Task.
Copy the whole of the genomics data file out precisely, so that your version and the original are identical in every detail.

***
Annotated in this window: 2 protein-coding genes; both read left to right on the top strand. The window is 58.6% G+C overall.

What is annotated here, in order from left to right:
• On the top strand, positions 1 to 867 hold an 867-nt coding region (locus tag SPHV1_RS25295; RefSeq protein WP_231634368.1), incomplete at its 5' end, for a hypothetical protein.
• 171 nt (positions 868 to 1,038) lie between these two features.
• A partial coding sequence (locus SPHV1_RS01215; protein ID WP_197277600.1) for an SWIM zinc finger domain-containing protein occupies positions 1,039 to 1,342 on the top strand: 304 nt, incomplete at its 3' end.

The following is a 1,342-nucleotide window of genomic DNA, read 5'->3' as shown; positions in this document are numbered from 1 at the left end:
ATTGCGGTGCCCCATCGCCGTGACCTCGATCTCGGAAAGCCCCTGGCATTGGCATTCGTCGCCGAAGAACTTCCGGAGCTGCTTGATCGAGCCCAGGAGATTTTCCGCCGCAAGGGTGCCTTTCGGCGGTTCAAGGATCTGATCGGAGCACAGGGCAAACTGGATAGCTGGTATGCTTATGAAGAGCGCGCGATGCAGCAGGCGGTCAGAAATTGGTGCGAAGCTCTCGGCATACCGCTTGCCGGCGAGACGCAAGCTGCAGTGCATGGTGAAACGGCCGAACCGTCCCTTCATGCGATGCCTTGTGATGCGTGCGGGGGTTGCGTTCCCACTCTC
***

Annotated in this window: 2 protein-coding genes; both read left to right on the top strand. The window is 58.6% G+C overall.

What is annotated here, in order from left to right:
• On the top strand, positions 1 to 867 hold an 867-nt coding region (locus tag SPHV1_RS25295; RefSeq protein WP_231634368.1), incomplete at its 5' end, for a hypothetical protein.
• 171 nt (positions 868 to 1,038) lie between these two features.
• A partial coding sequence (locus SPHV1_RS01215; protein ID WP_197277600.1) for an SWIM zinc finger domain-containing protein occupies positions 1,039 to 1,342 on the top strand: 304 nt, incomplete at its 3' end.

The following is a 1,342-nucleotide window of genomic DNA, read 5'->3' as shown; positions in this document are numbered from 1 at the left end:
ATTGCGGTGCCCCATCGCCGTGACCTCGATCTCGGAAAGCCCCTGGCATTGGCATTCGTCGCCGAAGAACTTCCGGAGCTGCTTGATCGAGCCCAGGAGATTTTCCGCCGCAAGGGTGCCTTTCGGCGGTTCAAGGATCTGATCGGAGCACAGGGCAAACTGGATAGCTGGTATGCTTATGAAGAGCGCGCGATGCAGCAGGCGGTCAGAAATTGGTGCGAAGCTCTCGGCATACCGCTTGCCGGCGAGACGCAAGCTGCAGTGCATGGTGAAACGGCCGAACCGTCCCTTCATGCGATGCCTTGTGATGCGTGCGGGGGTTGCGTTCCCACTCTC